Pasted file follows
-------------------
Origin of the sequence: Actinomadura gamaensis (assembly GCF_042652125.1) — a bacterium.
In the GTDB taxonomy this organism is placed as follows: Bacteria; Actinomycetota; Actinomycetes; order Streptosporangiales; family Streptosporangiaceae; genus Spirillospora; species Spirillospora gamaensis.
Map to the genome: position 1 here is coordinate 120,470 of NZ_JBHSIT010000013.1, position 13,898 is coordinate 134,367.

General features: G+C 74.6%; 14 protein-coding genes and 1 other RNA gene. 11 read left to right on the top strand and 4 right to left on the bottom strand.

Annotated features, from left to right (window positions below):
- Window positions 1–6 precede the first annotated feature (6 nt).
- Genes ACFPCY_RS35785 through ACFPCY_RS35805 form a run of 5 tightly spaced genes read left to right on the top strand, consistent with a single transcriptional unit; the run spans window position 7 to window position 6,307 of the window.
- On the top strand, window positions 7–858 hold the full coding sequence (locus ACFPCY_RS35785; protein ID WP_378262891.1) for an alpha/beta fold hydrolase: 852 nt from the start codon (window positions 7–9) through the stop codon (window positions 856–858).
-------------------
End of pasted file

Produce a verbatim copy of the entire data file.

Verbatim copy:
Origin of the sequence: Actinomadura gamaensis (assembly GCF_042652125.1) — a bacterium.
In the GTDB taxonomy this organism is placed as follows: Bacteria; Actinomycetota; Actinomycetes; order Streptosporangiales; family Streptosporangiaceae; genus Spirillospora; species Spirillospora gamaensis.
Map to the genome: position 1 here is coordinate 120,470 of NZ_JBHSIT010000013.1, position 13,898 is coordinate 134,367.

General features: G+C 74.6%; 14 protein-coding genes and 1 other RNA gene. 11 read left to right on the top strand and 4 right to left on the bottom strand.

Annotated features, from left to right (window positions below):
- Window positions 1–6 precede the first annotated feature (6 nt).
- Genes ACFPCY_RS35785 through ACFPCY_RS35805 form a run of 5 tightly spaced genes read left to right on the top strand, consistent with a single transcriptional unit; the run spans window position 7 to window position 6,307 of the window.
- On the top strand, window positions 7–858 hold the full coding sequence (locus ACFPCY_RS35785; protein ID WP_378262891.1) for an alpha/beta fold hydrolase: 852 nt from the start codon (window positions 7–9) through the stop codon (window positions 856–858).